Excite vs. Google
by Greg R. Notess
Excite vs. Google: Contradictory Directions
Given the recent announcement about Yahoo!'s upcoming switch from Inktomi to Google (as they switched from AltaVista to Inktomi in the summer of 1998), you might expect this analysis to cover Google and Inktomi. But Excite's reasons behind the changes with their Excite Precision Search launch seem in part inspired by Google and in part in direct contradiction to Google's recent moves. If nothing else, the contrast demonstrates the way in which the search engine industry is still young and trying to find its way.
On June 19, 2000 Excite unveiled its new Excite Precision Search. It emphasizes improved relevance (due to a greater reliance on a weighted link analysis), the "clean and simple" focus, and a less cluttered results page. Excite removed its directory search results, news search results, the language limit option, and the "More like this" link for each result. Several of these moves have been interpreted as making Excite more similar to Google.
Meanwhile, Google has added search results from the Open Directory, news headlines, a language limit, and a "Similar Pages" link for each result. The "Similar Pages" link uses GoogleScout technology to find more pages like that particular result. Google has also added advertisements on some of its results pages. Rather than the typical banner ad, Google is using text ads in a blue box which do load more quickly than graphic banner ads. In a sense, Google has become a bit more like Excite used to be.
Now certainly, Google's implementation of the additional content and features has been different than the crowded screen real estate that most portals use. By why has Excite dropped some of the same features that Google is adding? According to Abbot Chambers, Senior Director of Search and Directory Products at Excite, their studies showed that users primarily wanted the search engine results. All of the directory hits, news headlines, suggested searches, more like this, etc. were seen as distracting. So the directory and news hits have been moved to separate tabs that require an additional click. In addition, searchers were not making use of More Like This and Suggested Searches, so those are gone.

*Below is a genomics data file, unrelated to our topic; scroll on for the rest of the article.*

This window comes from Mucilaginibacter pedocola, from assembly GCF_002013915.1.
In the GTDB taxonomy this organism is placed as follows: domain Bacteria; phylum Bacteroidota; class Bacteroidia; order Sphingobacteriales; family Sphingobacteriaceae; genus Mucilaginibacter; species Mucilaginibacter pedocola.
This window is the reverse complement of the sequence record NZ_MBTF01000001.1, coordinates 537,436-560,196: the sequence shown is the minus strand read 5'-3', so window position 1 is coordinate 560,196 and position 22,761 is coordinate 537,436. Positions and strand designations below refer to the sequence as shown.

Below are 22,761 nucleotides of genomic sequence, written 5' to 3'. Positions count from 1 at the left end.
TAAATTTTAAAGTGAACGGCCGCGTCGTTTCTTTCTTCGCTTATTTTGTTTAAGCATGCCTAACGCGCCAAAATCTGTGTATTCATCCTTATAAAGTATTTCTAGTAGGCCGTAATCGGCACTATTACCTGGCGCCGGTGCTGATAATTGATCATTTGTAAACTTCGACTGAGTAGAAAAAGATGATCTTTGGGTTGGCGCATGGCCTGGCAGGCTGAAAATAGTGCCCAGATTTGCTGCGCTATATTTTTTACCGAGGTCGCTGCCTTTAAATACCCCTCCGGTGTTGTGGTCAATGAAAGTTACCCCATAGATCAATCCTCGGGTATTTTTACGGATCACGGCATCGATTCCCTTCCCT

Meanwhile, over at Google, their market studies have apparently convinced them to add the directory and news content, the Similar Pages, and the language limit. Yet even as they give more, they also take away. Google has removed the number of results option from their main page and placed it only on their results page. To get more than ten hits at a time you now have to run a search and then change the number to 30 or 100 and re-run the search. Only the language limit box is available on the top page now. Over on the other side of the fence, Excite removed the language limit from their main page and placed it only on their advanced search page.
Why these contradictions? Are users really that different at Google than they are at Excite? While there are certainly some differences, both search engines are trying to be responsive to their users and deliver improved results. Their active development in these areas, even while contradictory at times, exhibits a willingness to change, improve, and refine their search engines. That is something for which we should all be thankful. In addition, it shows the kind of diversity in the marketplace that can give the searchers more options and ultimately access to more information. Which strategy will work best? Check back in a year and see which approach has survived. My guess is that both will make additional changes long before then.
|A Notess.com Web Site
©1999-2007 by Greg R. Notess, all rights reserved
|Search Engine Showdown|